Damien Hirst Interview

Britain’s most successful living artist Damien Hirst is a champion for Kids Company (www.kidsco.org.uk), a south London charity which supports vulnerable inner city children.

 

damienWhat is the first charity you can remember supporting?

Colouring bricks at school for famine in Ethiopia. Every time you paid 10p you got to paint another brick, until it made up a wall of all different colours.

 

When did you make your first substantial donation?

I’ve always been asked to give to friends’ and other people’s charities, but it was all getting out of hand. My manager Frank Dunphy and I decided to focus on [disability charity] Scope, since I knew a child with cerebral palsy. But we had some problems when some people working there were discovered misappropriating funds. I was making a bit more money by then, so I switched from one to five charities. There’s Surfers against Sewage because my wife Maia is a surfer, and Survival because she’s into saving indigenous tribes. There’s Strummerville, which buys instruments for children who can’t afford them, in memory of my friend Joe Strummer who died, plus a children’s cancer charity called Demelza, because I think how terrible childhood cancer must be. Finally we chose Kids Co, because that’s just a great charity.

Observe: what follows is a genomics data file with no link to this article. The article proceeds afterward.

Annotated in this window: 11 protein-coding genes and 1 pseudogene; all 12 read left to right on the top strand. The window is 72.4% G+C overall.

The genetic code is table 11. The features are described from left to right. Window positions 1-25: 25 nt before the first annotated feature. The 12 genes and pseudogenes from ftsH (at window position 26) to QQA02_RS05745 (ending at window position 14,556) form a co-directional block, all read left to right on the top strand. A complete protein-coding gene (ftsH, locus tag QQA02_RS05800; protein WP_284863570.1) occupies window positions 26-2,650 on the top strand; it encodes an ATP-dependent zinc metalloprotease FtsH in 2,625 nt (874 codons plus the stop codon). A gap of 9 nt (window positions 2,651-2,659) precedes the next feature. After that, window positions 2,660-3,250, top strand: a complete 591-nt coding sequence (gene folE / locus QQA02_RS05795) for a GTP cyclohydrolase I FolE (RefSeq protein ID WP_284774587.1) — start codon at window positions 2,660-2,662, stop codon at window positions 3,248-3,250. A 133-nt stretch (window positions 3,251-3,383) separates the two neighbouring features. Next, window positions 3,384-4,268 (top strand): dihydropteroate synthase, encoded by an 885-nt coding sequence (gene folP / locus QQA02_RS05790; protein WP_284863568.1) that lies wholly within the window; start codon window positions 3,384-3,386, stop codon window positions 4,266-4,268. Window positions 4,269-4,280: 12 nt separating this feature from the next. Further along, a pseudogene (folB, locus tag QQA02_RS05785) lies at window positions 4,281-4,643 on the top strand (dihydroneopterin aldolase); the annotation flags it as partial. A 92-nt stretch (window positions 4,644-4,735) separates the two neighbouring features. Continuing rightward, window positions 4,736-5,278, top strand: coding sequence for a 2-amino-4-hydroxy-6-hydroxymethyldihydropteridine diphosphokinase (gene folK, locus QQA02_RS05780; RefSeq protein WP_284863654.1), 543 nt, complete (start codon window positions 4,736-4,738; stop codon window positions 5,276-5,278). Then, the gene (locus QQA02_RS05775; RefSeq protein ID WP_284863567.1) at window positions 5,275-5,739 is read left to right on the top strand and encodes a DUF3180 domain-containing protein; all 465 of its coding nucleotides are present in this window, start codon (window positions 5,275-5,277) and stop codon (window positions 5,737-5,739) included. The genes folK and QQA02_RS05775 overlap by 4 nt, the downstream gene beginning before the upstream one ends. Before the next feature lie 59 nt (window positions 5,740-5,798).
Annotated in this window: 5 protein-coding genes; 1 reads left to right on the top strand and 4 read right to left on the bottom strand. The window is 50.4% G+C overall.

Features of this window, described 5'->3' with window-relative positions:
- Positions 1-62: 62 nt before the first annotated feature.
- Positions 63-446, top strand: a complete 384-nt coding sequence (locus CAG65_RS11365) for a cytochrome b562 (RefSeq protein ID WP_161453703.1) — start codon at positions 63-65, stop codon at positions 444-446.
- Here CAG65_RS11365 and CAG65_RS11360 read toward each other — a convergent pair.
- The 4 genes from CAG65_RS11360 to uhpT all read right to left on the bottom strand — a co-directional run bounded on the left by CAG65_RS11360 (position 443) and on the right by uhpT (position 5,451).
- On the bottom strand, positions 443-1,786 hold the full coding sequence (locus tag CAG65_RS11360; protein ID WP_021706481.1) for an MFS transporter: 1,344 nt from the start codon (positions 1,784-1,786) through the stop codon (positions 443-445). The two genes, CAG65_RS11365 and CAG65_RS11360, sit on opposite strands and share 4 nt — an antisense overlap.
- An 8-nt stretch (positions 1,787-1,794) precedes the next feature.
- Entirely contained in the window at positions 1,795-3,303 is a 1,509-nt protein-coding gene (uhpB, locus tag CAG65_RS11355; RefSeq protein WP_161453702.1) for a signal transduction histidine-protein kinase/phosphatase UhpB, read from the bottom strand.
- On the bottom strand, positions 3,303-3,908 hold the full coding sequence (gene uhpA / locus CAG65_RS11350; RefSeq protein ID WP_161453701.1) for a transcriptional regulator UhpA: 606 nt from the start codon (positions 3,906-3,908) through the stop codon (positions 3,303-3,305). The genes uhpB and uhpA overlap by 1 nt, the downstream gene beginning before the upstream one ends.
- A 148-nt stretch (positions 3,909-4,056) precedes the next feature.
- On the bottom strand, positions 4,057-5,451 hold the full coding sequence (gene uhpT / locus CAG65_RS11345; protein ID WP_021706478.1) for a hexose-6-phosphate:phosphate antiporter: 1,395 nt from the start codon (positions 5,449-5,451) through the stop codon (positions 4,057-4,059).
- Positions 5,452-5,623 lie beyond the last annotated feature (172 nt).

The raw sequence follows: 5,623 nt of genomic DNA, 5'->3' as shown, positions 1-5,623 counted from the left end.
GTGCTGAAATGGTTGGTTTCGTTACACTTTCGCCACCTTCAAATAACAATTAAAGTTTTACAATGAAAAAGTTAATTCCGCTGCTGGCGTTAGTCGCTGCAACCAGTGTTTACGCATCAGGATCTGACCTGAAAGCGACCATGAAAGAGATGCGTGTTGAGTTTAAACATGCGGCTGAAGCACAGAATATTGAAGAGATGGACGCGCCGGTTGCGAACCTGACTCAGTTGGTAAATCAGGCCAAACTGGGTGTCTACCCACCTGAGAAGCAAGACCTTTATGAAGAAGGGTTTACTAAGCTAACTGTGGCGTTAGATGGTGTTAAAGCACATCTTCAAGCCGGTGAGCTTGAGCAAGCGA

Which cause do you feel most passionately about?

I chose five because I couldn’t decide on one. I’m trying to give a million pounds a year to each of them while things are going well.

 

Is it more important to give time than money?

I don’t have enough time at the moment. I don’t even do my own paintings. So I try to keep a distance, but you can’t help getting involved, especially when it’s kids. When I made some paintings recently for Kids Company, I really wanted the kids to like the paintings.

 

Do you ensure that your donations are used effectively?

I’m a bit of a nihilist, so I look at the world and think: “Nothing can be done: with all the money in the world, nothing can be done.” The figures needed are just humungous; anything you give feels like a drop in the ocean, so you make sure the bit you do give is beneficial. Frank keeps in contact with the charities and finds out where the money goes.

 

What do you get out of your giving?

For me in business, generosity works – I’ve always been very generous in paying people for what they do. I like to be the artist who pays most to assistants, and we give big bonuses. Because I run a business like that, it makes sense to give to charities. I don’t really like to talk about it, I just think if you can afford it, then it’s a nice thing to do.

 

Have you ever regretted supporting a charity?

Definitely not. Just one letter is enough. I got a letter from the mother of one of the kids who died at Demelza, and that makes it all worthwhile.
Copyright The Financial Times Ltd